The health care enterprise can be viewed as a complex but decentralized system in which multiple providers, consumers, and purchasers are connected by services, information systems, and financial transactions. Much of the data that emerges from the enterprise is related to documentation of specific health conditions, services, and financial reimbursements. Chart review and administrative data are coded as part of individual transactions, and their use is constrained by issues of privacy and confidentiality; information about the overall performance of the health care enterprise is difficult to obtain or develop. In theory, a marketplace achieves desired performance levels by appealing to consumer choice and fostering competition among providers. In both areas, the U.S. health care marketplace faces fundamental challenges.

Health care consumers make several types of decisions: the selection of a health plan, the selection of providers (e.g., primary care providers, specialists, and hospitals), choices among different treatment programs, and the pursuit of health-related behaviors (e.g., diet, exercise, and smoking). Although health care consumers have these choices in theory, the reality is different. The options from which they can choose are often limited; the information available to inform their decision making is usually constrained; some are not well equipped, cognitively or emotionally, to make such decisions; and the health system provides few useful decision supports to assist them.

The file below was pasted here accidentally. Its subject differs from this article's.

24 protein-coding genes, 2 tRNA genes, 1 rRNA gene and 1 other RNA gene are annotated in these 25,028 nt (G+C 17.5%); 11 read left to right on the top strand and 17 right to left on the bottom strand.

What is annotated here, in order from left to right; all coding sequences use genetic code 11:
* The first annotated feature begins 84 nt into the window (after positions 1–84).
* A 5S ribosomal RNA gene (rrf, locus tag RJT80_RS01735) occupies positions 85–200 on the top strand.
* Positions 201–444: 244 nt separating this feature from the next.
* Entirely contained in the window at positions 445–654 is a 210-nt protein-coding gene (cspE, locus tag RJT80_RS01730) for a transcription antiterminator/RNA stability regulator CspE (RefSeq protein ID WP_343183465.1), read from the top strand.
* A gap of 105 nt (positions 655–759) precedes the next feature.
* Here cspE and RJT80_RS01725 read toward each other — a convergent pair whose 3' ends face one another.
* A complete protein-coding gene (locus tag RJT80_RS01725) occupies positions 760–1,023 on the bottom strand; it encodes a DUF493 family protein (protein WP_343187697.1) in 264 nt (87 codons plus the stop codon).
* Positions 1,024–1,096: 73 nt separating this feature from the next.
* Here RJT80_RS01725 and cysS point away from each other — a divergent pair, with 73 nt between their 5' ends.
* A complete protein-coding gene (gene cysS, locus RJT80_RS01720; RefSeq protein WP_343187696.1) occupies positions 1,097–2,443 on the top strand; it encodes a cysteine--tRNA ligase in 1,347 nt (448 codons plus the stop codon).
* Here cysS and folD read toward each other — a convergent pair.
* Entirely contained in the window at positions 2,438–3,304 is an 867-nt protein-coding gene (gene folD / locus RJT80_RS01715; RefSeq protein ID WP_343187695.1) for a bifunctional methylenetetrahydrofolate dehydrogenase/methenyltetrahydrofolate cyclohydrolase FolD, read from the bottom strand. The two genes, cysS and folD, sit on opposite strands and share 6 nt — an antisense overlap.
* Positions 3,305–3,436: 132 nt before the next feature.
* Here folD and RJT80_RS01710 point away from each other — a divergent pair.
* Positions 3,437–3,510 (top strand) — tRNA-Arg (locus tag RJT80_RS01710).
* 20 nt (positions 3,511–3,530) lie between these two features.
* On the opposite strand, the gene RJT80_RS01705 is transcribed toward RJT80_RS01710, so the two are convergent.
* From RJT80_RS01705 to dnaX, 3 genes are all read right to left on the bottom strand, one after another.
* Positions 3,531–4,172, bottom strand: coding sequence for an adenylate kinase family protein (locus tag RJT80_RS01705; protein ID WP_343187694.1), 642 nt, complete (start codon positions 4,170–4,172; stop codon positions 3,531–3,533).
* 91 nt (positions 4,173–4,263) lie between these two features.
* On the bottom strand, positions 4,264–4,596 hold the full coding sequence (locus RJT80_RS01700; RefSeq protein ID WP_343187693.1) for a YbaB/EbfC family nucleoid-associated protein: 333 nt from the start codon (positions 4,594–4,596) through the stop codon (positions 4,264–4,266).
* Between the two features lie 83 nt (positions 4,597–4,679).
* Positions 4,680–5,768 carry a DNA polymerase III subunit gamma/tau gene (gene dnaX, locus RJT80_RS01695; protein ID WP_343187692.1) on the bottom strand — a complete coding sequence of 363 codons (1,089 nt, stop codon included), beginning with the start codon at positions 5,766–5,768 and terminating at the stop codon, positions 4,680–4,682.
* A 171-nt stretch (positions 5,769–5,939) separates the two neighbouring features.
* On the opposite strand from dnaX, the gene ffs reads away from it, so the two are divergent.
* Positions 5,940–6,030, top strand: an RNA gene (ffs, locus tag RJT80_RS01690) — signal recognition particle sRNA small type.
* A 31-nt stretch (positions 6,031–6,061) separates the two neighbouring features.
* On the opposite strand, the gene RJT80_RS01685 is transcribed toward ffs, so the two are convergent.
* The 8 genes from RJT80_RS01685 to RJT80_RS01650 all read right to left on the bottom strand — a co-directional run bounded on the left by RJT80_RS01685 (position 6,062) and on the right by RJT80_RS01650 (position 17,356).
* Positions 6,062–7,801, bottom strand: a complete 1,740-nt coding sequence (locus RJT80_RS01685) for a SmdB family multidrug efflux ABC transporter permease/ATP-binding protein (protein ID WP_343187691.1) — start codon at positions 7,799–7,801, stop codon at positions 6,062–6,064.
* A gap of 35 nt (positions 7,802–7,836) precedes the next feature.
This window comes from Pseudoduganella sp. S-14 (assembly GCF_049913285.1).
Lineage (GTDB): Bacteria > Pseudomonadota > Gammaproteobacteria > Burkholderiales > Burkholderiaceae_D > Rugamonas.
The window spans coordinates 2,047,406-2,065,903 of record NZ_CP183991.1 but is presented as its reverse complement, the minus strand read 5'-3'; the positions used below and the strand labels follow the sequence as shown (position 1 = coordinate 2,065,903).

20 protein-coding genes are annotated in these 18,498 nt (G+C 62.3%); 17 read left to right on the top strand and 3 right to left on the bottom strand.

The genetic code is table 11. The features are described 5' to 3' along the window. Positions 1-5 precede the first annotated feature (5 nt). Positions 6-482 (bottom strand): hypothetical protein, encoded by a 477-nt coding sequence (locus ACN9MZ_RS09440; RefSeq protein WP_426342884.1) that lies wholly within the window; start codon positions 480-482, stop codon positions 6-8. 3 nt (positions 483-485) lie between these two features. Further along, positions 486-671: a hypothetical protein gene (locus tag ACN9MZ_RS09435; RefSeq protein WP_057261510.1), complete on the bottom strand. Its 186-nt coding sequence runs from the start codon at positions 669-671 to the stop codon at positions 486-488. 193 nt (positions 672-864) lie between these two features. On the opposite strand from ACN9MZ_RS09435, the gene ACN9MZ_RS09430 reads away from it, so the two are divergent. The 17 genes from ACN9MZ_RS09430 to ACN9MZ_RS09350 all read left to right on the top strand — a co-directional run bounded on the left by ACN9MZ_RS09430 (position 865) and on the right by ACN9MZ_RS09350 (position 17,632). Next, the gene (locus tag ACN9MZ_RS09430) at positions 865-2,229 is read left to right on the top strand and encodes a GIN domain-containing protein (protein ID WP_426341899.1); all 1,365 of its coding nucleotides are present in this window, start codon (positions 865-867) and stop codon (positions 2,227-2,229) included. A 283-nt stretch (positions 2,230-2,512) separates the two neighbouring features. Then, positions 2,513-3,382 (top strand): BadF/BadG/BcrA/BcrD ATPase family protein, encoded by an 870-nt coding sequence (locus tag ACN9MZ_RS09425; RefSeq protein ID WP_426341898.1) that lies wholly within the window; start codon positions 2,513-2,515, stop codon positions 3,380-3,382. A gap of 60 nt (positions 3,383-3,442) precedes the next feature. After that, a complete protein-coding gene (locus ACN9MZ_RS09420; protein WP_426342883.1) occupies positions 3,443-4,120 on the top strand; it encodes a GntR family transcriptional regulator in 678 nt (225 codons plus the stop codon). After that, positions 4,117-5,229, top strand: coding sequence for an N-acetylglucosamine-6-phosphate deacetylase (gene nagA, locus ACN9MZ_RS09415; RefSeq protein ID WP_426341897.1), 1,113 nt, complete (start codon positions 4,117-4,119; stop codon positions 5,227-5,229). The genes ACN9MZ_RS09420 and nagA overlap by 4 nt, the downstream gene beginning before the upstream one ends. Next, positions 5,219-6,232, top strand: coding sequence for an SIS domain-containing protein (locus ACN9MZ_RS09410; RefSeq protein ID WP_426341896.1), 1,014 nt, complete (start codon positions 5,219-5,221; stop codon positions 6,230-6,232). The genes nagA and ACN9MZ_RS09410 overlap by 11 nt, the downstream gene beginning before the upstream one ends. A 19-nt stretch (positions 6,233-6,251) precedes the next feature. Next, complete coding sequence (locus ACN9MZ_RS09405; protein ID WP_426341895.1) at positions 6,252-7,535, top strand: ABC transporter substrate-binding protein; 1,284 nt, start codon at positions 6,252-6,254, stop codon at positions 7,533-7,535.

In most communities, some degree of competition exists among health plans, but such considerations as price and proximity of services and familiarity with a particular provider are more likely to drive decision making than is the quality of care or the value of services. Most Medicare beneficiaries are able to choose between a Medicare Advantage Plan(s) or traditional, fee-for-service Medicare. CMS does make comparative data for clinical quality available to Medicare Advantage Plans (CMS, 2005c), but no such data are provided under traditional Medicare, which accounts for almost 90 percent of beneficiaries (National Health Policy Forum and California Healthcare Foundation, 2004). For most of the working population, the selection of a health plan is a decision made jointly by the employer and the employee, with the employee choosing from a plan or plans offered by the employer. The availability of information on the quality of commercial or self-insured health plans is variable.

Many health plans report performance information on a set of standardized quality measures. For example, Health Plan Employer Data and Information Set measures are reported to the National Committee for Quality Assurance or directly to large employers or employer coalitions (NCQA, 2005). But as the provider networks of health insurance plans

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